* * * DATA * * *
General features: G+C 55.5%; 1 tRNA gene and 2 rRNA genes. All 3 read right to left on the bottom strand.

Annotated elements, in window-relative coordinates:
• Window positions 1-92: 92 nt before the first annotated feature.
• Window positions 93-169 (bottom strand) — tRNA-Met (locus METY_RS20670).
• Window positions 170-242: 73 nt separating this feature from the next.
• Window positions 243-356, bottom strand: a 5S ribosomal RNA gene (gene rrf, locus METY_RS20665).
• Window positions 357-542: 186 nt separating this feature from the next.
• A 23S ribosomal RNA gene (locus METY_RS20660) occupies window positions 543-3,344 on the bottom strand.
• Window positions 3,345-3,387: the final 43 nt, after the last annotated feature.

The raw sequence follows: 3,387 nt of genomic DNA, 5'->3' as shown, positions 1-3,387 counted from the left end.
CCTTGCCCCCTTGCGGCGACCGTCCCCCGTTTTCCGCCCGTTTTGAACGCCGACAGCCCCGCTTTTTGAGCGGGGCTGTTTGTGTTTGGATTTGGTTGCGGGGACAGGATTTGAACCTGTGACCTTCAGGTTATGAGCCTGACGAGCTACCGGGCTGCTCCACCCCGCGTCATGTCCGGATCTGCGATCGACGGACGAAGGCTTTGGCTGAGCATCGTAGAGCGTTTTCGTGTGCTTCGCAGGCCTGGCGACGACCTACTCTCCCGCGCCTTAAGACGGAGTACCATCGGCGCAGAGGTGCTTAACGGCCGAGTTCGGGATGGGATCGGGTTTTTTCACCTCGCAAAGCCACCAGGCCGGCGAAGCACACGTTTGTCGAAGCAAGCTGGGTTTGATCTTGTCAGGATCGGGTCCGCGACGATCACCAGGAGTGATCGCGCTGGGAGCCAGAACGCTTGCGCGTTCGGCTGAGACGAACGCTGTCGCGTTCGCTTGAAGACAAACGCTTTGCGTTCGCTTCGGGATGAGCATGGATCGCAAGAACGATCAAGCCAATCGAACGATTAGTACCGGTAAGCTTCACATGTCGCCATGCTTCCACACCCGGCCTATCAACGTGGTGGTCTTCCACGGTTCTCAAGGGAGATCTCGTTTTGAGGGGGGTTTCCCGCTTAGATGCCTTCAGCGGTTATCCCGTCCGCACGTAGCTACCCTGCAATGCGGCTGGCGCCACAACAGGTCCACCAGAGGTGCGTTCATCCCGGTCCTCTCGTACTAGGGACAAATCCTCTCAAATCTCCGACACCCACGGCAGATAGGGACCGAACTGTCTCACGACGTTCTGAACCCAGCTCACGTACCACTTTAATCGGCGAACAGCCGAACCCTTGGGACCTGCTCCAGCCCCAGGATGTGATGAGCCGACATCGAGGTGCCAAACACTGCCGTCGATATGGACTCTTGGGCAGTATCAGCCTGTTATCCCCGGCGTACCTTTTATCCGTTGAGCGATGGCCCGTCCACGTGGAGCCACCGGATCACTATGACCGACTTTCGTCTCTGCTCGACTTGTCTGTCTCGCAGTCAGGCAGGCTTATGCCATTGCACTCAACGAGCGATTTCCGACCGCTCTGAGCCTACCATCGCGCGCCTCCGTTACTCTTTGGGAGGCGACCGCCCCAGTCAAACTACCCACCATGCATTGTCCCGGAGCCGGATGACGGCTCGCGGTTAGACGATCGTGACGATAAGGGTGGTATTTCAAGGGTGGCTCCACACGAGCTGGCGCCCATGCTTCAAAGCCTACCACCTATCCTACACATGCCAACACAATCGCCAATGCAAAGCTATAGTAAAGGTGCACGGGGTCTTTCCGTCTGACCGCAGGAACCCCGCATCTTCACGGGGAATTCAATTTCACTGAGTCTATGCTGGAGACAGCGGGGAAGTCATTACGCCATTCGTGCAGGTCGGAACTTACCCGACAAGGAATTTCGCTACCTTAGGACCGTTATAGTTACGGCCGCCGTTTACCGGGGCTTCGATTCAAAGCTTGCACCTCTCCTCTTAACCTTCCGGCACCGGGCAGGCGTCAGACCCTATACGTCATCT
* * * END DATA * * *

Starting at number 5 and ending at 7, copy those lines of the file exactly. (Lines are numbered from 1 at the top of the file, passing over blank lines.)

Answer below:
• Window positions 170-242: 73 nt separating this feature from the next.
• Window positions 243-356, bottom strand: a 5S ribosomal RNA gene (gene rrf, locus METY_RS20665).
• Window positions 357-542: 186 nt separating this feature from the next.